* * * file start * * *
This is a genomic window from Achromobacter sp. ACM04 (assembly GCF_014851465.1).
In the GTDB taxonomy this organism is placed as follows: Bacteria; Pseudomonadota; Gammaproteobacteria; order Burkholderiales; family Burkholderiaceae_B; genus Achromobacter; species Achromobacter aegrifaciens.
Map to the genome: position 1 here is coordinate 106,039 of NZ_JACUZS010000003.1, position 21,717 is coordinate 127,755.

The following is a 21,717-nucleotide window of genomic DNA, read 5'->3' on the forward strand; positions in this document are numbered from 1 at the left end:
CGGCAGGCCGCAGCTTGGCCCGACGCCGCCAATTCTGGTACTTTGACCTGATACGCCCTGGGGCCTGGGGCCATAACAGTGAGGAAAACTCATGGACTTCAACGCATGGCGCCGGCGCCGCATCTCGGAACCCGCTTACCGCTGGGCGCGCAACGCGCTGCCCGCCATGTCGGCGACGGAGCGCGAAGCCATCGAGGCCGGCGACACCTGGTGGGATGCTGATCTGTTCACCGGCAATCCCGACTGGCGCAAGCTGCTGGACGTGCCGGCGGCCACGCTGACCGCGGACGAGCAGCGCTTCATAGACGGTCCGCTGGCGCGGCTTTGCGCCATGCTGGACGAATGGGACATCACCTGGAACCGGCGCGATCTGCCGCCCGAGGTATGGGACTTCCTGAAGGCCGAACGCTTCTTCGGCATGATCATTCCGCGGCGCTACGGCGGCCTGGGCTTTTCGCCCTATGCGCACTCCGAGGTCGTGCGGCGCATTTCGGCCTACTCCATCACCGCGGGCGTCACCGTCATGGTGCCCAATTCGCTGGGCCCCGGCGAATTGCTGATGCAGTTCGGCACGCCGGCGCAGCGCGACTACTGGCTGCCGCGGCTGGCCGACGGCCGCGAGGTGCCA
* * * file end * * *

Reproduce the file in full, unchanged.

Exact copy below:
This is a genomic window from Achromobacter sp. ACM04 (assembly GCF_014851465.1).
In the GTDB taxonomy this organism is placed as follows: Bacteria; Pseudomonadota; Gammaproteobacteria; order Burkholderiales; family Burkholderiaceae_B; genus Achromobacter; species Achromobacter aegrifaciens.
Map to the genome: position 1 here is coordinate 106,039 of NZ_JACUZS010000003.1, position 21,717 is coordinate 127,755.

The following is a 21,717-nucleotide window of genomic DNA, read 5'->3' on the forward strand; positions in this document are numbered from 1 at the left end:
CGGCAGGCCGCAGCTTGGCCCGACGCCGCCAATTCTGGTACTTTGACCTGATACGCCCTGGGGCCTGGGGCCATAACAGTGAGGAAAACTCATGGACTTCAACGCATGGCGCCGGCGCCGCATCTCGGAACCCGCTTACCGCTGGGCGCGCAACGCGCTGCCCGCCATGTCGGCGACGGAGCGCGAAGCCATCGAGGCCGGCGACACCTGGTGGGATGCTGATCTGTTCACCGGCAATCCCGACTGGCGCAAGCTGCTGGACGTGCCGGCGGCCACGCTGACCGCGGACGAGCAGCGCTTCATAGACGGTCCGCTGGCGCGGCTTTGCGCCATGCTGGACGAATGGGACATCACCTGGAACCGGCGCGATCTGCCGCCCGAGGTATGGGACTTCCTGAAGGCCGAACGCTTCTTCGGCATGATCATTCCGCGGCGCTACGGCGGCCTGGGCTTTTCGCCCTATGCGCACTCCGAGGTCGTGCGGCGCATTTCGGCCTACTCCATCACCGCGGGCGTCACCGTCATGGTGCCCAATTCGCTGGGCCCCGGCGAATTGCTGATGCAGTTCGGCACGCCGGCGCAGCGCGACTACTGGCTGCCGCGGCTGGCCGACGGCCGCGAGGTGCCA